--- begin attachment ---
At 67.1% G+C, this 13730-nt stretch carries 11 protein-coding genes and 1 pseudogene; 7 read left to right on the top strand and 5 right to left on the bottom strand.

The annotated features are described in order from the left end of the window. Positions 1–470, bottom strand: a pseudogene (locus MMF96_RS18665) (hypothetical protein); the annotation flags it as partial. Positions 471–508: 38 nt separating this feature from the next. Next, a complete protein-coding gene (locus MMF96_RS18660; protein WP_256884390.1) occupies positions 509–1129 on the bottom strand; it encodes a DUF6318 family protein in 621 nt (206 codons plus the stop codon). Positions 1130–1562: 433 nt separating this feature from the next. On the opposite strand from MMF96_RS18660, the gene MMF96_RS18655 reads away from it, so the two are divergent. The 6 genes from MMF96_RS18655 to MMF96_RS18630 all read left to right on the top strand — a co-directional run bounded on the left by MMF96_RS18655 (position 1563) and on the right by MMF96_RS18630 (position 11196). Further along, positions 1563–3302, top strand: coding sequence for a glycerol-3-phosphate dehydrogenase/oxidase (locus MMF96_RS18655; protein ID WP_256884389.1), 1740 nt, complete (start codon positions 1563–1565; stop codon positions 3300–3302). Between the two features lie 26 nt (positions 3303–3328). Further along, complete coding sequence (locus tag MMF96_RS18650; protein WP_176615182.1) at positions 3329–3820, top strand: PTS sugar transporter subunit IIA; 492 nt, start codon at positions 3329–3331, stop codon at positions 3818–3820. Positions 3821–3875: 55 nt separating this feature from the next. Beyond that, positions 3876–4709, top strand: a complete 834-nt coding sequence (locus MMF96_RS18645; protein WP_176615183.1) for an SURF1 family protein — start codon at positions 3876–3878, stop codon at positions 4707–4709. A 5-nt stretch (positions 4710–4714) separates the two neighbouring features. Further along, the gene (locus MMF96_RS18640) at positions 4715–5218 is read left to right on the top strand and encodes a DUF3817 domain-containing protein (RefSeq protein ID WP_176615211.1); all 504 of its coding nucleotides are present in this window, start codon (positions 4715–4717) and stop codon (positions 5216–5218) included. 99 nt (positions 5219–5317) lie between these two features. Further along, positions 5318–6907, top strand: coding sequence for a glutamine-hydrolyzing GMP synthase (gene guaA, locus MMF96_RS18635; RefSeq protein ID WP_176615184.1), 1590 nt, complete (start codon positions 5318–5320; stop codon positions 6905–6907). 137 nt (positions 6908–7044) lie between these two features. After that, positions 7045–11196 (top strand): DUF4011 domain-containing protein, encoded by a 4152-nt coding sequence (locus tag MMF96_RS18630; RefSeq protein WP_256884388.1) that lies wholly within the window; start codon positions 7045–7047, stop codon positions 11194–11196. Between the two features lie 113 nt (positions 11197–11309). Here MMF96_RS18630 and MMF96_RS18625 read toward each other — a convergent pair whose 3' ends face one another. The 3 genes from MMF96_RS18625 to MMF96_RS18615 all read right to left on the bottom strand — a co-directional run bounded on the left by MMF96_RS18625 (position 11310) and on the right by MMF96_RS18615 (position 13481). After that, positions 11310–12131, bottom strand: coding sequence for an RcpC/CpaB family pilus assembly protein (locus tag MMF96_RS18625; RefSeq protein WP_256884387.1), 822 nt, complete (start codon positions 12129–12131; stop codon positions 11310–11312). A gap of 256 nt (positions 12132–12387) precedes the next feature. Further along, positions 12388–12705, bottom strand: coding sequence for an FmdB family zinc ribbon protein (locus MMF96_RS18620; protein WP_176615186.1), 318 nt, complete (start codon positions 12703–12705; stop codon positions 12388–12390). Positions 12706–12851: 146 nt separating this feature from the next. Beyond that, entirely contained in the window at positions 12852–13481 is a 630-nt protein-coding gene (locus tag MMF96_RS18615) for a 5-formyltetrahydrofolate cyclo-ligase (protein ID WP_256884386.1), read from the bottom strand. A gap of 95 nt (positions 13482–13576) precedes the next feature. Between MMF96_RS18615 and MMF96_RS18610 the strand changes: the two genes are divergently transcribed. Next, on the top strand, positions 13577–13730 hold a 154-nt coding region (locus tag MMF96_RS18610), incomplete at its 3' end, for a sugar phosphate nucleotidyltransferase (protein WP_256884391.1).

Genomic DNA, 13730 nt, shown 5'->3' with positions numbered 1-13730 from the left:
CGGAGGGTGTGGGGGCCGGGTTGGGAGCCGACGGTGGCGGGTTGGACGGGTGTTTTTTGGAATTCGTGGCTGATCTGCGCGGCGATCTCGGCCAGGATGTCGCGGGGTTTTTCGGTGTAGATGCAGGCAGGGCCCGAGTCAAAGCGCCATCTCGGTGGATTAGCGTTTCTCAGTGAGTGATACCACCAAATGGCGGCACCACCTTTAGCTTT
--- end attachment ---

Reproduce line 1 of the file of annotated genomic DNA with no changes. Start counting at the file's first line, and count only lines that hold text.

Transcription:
At 67.1% G+C, this 13730-nt stretch carries 11 protein-coding genes and 1 pseudogene; 7 read left to right on the top strand and 5 right to left on the bottom strand.